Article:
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Discussion Starter · #1 ·
i load the ISO to disk one - goes through the piracy + squaresoft + sony screens - then the start screen with final fantasy written - and then can get to the screen where it says new game or continue - i click new game and then it just goes blank

i have a nvidia geforce4 Mx4000 with openGL2 plugin recommended bios - intel celeron 2.8ghz processor and windows xp.
 

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bsnes, ePSXe
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PAL version eh?

i'd say use OGL 1.76 instead. make sure you're using ePSXe 1.5.2, not 1.6.0. also, update your graphics card drivers (dont use the ones that came off the CD with the card for example).
 

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bsnes, ePSXe
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and please don't double post, just edit your previous thread.

note to everyone else: yes it's double not triple post if you try to correct me i'll sodomize you ;)
 

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Go find KProbe2 or Nero CD-DVD Speed. With one or the other of these free apps (they don't both work on all the same drives) you can scan your CDs and find out what the correctible error rates look like. More info at cdfreaks.com.

Here are some simple tests to see if something obvious is wrong with your CD:

- Deep scratches on the underside?
- Scratches on the label side?
- If you hold the disk up to a strong light, underside towards you, do you see light shining through what appear to be pinholes or scratches?
- If you look at the underside in a well-lit room, do you see a circular discoloration looking something like a coffee ring?
- Is the disk warped at all?
- If you look at it edge-on, does it look like the layers are separating?

All of the above are indications of a fatal scratch or some variety of disk rot.

If your disks really are hosed - won't even play in your PS1 or PS2 - you can get a brand-new copy of FFVII at Walmart for $15US (or at walmart.com if your local store doesn't have any). If those are unavailable to you because you're in the UK or on the continent, you can have it from amazon.co.uk, though they're on the expensive side (almost twice as much).


Dan
 

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Discussion Starter · #14 ·
dbhankins said:
Go find KProbe2 or Nero CD-DVD Speed. With one or the other of these free apps (they don't both work on all the same drives) you can scan your CDs and find out what the correctible error rates look like. More info at cdfreaks.com.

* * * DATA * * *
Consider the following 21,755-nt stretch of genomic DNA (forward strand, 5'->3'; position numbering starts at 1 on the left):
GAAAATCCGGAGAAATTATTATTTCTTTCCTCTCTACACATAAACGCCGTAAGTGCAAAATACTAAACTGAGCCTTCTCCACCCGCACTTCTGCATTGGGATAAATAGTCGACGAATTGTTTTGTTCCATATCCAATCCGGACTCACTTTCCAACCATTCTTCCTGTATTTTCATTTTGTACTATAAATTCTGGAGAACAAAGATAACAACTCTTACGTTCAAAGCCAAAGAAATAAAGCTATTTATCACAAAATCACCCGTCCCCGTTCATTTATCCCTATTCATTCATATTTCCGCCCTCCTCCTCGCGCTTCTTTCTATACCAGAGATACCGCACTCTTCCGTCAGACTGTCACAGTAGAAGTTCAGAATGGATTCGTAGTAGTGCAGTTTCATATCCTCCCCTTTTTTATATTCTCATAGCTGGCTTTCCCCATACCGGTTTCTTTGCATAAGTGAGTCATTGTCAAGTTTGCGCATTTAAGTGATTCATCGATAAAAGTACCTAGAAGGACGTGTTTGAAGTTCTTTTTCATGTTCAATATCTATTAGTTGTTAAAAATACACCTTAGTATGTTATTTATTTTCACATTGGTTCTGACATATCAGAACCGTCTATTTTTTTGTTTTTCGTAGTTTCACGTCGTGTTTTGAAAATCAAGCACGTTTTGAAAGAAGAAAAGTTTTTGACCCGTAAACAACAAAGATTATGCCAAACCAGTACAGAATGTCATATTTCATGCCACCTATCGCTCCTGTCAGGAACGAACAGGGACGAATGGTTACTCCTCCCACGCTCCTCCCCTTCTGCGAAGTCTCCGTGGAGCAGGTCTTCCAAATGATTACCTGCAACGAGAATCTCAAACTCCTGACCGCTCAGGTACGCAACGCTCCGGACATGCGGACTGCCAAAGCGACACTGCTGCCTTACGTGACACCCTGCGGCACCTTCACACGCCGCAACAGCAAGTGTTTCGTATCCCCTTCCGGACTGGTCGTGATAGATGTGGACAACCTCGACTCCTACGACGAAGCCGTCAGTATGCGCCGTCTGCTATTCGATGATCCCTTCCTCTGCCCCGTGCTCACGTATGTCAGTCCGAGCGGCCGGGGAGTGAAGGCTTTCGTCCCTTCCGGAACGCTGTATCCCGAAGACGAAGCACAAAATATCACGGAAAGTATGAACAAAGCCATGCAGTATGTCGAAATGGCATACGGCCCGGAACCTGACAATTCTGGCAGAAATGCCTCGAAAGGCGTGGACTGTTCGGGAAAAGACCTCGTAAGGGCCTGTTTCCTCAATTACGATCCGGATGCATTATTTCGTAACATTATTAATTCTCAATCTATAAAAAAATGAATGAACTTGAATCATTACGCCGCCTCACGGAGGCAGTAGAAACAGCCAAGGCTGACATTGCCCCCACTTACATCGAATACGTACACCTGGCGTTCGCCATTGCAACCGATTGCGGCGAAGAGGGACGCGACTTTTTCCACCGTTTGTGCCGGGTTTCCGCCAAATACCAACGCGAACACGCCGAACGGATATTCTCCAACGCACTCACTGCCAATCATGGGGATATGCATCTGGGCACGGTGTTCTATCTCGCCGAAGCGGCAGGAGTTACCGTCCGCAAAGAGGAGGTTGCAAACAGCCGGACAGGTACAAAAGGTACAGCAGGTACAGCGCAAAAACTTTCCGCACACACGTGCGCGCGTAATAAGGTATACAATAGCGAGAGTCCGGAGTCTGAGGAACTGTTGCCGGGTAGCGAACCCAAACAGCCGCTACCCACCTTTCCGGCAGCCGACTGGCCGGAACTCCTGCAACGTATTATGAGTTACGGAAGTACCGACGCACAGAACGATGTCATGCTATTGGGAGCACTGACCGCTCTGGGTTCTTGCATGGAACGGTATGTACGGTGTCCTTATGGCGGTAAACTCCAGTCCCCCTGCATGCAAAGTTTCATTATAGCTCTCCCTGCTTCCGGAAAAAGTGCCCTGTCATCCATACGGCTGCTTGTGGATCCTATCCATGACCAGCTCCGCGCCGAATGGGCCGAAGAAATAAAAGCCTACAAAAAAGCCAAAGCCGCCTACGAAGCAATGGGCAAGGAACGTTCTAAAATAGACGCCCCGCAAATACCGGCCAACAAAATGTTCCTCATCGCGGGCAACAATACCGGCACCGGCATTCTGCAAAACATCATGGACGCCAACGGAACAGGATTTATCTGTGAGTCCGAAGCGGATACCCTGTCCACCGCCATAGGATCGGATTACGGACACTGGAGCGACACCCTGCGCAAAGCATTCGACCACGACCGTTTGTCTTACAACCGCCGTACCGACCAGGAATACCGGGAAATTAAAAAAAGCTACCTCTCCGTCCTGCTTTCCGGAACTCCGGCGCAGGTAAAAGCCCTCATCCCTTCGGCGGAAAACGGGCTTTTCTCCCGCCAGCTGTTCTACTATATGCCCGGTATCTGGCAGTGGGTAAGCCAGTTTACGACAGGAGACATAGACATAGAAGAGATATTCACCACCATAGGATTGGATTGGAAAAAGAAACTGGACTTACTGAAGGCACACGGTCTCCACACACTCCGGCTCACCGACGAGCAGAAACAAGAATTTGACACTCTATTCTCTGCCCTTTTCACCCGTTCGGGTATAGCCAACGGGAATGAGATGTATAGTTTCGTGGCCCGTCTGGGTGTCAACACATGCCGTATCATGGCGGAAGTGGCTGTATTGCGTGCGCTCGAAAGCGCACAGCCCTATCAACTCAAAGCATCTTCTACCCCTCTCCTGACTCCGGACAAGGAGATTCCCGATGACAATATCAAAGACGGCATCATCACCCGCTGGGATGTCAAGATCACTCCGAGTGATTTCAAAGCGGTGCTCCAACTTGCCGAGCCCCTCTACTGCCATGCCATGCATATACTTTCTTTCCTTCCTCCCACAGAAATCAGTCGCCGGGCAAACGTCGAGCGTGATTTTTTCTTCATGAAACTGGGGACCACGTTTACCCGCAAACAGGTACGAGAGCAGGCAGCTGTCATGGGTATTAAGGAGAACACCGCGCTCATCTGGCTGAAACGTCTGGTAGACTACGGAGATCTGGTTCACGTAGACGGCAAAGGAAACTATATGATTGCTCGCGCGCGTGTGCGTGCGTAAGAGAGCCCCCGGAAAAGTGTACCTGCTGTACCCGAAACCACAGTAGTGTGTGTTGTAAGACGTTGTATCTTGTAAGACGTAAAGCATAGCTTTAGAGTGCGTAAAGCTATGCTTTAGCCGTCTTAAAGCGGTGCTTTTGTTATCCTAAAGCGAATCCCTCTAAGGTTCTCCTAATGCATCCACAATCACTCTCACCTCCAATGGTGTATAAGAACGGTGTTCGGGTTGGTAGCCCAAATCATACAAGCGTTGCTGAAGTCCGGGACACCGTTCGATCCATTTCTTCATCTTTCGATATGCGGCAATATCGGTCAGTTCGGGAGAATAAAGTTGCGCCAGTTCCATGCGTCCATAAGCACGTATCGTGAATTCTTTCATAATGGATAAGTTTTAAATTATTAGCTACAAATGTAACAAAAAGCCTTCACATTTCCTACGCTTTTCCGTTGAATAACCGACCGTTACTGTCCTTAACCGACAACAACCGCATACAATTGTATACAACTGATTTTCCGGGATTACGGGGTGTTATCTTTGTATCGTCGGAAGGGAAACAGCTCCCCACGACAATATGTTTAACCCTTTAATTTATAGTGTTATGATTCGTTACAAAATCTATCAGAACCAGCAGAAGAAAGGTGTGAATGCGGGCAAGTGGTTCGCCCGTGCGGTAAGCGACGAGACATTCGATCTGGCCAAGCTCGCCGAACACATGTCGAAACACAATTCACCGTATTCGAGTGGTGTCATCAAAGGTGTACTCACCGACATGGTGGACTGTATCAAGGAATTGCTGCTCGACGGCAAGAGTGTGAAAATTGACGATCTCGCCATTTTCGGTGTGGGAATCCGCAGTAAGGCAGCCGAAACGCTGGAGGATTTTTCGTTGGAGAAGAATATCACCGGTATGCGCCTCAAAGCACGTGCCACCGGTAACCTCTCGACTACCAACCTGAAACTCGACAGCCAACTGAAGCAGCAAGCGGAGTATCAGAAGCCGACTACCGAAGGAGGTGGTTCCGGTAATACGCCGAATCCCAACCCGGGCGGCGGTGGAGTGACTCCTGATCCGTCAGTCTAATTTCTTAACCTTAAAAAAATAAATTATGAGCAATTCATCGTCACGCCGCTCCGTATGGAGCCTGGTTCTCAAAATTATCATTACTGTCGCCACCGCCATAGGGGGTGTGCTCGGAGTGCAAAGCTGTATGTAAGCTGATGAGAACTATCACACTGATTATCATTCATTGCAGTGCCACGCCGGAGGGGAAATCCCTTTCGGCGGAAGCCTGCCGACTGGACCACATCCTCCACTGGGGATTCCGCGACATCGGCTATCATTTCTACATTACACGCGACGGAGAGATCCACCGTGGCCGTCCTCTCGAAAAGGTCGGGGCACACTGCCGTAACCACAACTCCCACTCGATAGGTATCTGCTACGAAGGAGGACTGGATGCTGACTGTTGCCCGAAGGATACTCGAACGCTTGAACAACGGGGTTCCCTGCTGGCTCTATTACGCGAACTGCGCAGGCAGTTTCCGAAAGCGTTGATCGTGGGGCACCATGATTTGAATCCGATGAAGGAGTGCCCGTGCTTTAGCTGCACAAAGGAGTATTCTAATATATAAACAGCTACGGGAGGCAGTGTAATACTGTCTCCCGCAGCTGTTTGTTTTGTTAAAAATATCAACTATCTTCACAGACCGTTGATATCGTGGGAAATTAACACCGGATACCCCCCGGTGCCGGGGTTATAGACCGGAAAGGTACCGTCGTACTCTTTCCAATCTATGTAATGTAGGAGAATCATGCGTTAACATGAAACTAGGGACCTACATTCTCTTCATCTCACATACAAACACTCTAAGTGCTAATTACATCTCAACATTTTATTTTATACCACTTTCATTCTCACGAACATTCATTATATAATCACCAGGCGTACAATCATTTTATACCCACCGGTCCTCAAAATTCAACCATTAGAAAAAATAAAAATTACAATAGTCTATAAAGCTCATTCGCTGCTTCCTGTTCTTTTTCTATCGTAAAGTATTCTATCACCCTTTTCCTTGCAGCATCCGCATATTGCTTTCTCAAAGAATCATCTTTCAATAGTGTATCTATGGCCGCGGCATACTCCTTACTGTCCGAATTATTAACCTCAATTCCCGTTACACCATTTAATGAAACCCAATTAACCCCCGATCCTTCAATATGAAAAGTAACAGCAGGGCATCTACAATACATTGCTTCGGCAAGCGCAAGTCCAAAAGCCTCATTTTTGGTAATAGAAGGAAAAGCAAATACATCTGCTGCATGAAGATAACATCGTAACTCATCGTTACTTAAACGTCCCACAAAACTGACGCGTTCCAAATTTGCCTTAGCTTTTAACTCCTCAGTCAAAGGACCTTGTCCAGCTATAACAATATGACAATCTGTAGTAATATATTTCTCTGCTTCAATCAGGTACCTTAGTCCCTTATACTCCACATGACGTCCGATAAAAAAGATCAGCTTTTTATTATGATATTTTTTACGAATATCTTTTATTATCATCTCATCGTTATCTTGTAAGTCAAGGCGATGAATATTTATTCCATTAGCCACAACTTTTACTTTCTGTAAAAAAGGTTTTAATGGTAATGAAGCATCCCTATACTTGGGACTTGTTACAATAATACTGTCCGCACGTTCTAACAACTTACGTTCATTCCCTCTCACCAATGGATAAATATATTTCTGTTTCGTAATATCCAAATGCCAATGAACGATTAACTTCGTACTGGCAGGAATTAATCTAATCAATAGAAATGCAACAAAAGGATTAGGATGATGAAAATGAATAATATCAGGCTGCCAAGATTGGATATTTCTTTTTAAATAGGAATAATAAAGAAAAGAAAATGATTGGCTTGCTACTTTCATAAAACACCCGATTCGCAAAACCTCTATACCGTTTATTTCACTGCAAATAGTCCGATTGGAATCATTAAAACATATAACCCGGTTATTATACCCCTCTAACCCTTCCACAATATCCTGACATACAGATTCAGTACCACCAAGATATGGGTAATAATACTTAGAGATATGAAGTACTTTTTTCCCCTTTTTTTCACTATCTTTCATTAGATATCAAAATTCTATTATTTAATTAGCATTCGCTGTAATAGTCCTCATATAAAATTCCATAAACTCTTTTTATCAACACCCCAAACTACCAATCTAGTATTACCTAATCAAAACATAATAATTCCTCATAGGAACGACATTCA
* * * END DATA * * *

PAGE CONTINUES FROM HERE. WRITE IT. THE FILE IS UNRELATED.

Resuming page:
Here are some simple tests to see if something obvious is wrong with your CD:

- Deep scratches on the underside?
- Scratches on the label side?
- If you hold the disk up to a strong light, underside towards you, do you see light shining through what appear to be pinholes or scratches?
- If you look at the underside in a well-lit room, do you see a circular discoloration looking something like a coffee ring?
- Is the disk warped at all?
- If you look at it edge-on, does it look like the layers are separating?

All of the above are indications of a fatal scratch or some variety of disk rot.

If your disks really are hosed - won't even play in your PS1 or PS2 - you can get a brand-new copy of FFVII at Walmart for $15US (or at walmart.com if your local store doesn't have any). If those are unavailable to you because you're in the UK or on the continent, you can have it from amazon.co.uk, though they're on the expensive side (almost twice as much).


Dan
thanks - i do get a few read errors but the disk does not look bad - reason i want it to work so bad is my PS2 recently was broken during a house move and as such i have a few games that i cant play unless i emulate - the others all work fine but unfortunatly this doesnt, being in australia getting another copy will be tricky from a store - but im willing to pay amazon as its one of my fav games, just sucks is all :p
 

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If you're getting actual disk read errors from a scanning tool (as opposed to C1/C2 errors which are correctable), your disk may well be done for. Or you may have a marginal CDROM drive. Try scanning some other CDs you know are good.

Also, if its not a really hard read error, you may be able to get past it. Make an ISO of the disk with Alcohol 120%, set it to not ignore disk read errors, but also set the retries as high as they'll go. It'll slow the disk down to try to re-read bad blocks and you may be able to get a good read. I had marginal disks for Dino Crisis (somebody actually put a price sticker on the label side of the disk!) and Warhawk, but Alcohol was able to get me good ISOs with those settings.


Dan
 

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Discussion Starter · #17 ·
dbhankins said:
If you're getting actual disk read errors from a scanning tool (as opposed to C1/C2 errors which are correctable), your disk may well be done for. Or you may have a marginal CDROM drive. Try scanning some other CDs you know are good.

Also, if its not a really hard read error, you may be able to get past it. Make an ISO of the disk with Alcohol 120%, set it to not ignore disk read errors, but also set the retries as high as they'll go. It'll slow the disk down to try to re-read bad blocks and you may be able to get a good read. I had marginal disks for Dino Crisis (somebody actually put a price sticker on the label side of the disk!) and Warhawk, but Alcohol was able to get me good ISOs with those settings.


Dan
thanks once again for advice - i just piad for a new copy from amazon though so ill wait till that comes in. Thanks all for help - this can be closed now
 
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